Glen Sjögren has been a police officer in Malmö, in southern Sweden, for over 40 years.
He says the worst era for crime in his tenure was a handful of years ago. A cluster of high-profile shootings in 2016 and 2017 and persistent problems with gang violence earned the city a bad reputation.
In the last three years, though, things have changed.
The number of fatal shootings in Malmö, Sweden’s third-largest city, dropped from 65 in 2017, to 20 last year, and the trend remains steady so far in 2021.
In this way, the city is bucking a disturbing national trend: Sweden’s gun violence rates have soared in recent years, according to a new report by the country’s national council for crime prevention (Brå).
Courtesy of Björn Wegner
The country has gone from having one of the lowest rates of gun violence in Europe to one of the highest in less than a decade, the report says.
“The rate in Sweden ranks very high in relation to other European countries, at approximately four deaths per million inhabitants per year. The average for Europe is approximately 1.6 deaths per million inhabitants,” the report says.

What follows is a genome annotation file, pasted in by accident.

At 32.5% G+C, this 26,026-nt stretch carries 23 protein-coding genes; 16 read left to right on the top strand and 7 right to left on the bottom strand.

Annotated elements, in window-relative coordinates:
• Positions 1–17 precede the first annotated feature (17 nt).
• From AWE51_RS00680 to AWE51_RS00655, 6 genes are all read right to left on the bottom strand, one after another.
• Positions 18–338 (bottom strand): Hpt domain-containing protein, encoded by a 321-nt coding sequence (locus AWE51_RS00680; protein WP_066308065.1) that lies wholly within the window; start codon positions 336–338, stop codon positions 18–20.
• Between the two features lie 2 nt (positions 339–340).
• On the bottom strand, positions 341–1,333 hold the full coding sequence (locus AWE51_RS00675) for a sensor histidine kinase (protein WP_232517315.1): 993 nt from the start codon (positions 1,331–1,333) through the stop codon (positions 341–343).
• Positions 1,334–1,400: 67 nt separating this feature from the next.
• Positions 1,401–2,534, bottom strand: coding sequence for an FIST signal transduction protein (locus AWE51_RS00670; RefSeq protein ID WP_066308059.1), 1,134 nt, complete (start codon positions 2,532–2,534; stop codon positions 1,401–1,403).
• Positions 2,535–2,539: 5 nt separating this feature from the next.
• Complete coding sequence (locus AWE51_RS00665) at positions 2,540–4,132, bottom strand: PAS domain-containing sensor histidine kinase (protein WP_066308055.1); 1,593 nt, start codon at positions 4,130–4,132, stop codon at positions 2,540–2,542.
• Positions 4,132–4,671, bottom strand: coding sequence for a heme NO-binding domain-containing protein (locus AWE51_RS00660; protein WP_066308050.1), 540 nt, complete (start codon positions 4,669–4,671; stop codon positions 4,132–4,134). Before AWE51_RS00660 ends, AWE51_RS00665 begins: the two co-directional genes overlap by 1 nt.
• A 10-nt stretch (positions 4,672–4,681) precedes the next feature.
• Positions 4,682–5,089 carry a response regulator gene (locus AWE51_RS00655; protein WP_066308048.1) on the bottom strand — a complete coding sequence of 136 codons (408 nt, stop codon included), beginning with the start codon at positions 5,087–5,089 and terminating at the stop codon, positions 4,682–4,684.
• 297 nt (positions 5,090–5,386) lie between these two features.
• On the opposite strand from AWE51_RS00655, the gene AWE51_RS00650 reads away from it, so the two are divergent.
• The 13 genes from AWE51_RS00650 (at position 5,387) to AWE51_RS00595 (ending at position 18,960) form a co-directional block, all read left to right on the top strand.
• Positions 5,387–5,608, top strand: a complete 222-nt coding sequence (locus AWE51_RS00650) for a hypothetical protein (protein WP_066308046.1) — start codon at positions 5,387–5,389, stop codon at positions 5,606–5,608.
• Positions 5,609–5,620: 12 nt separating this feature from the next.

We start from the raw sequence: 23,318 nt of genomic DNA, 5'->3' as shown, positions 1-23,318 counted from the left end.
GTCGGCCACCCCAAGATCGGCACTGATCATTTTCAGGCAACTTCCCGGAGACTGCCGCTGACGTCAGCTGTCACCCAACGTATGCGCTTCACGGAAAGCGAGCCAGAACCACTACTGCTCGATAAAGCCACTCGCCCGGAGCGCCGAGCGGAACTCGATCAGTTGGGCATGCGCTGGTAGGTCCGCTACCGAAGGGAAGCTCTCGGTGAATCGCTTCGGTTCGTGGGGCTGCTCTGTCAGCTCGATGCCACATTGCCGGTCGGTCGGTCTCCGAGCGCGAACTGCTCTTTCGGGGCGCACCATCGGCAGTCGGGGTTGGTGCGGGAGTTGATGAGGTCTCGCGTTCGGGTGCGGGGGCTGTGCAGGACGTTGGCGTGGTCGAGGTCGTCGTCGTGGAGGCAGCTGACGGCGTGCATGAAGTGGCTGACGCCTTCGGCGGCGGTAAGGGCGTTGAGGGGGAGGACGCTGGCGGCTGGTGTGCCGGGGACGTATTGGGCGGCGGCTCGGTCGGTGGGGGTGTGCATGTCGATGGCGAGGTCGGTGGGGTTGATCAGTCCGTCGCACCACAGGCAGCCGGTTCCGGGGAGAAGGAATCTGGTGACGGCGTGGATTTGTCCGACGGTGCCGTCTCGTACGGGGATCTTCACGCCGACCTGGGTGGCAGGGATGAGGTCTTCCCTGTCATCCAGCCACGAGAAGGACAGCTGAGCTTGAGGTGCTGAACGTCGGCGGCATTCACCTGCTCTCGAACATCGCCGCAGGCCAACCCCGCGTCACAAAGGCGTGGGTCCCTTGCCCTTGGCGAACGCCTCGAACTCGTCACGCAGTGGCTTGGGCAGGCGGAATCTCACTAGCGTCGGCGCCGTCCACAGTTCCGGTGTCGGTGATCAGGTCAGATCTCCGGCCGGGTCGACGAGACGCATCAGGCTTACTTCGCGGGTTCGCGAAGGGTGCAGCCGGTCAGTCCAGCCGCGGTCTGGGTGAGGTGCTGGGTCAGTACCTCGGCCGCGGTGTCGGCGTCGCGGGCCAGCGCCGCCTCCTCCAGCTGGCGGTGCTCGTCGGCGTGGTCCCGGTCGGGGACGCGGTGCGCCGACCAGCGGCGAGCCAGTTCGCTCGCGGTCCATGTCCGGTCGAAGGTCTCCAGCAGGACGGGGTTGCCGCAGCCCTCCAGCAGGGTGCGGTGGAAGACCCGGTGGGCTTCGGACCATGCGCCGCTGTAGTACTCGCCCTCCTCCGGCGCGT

“None of the other countries included in the study have experienced comparable increases,” it adds.
Sweden’s increase in gun violence is driven mainly by organized criminal gangs.
Swedish crime analyst Björn Wegner says it’s clear that gun use has become more of the norm among gangs in recent years, but there is little explanation why.
Gun ownership in Sweden is much lower than in the United States, and the rules around acquiring a gun are stricter. Wegner says most of the weapons used by Swedish gangs are illegally sourced.
Listen to find out more about the challenging situation in Sweden.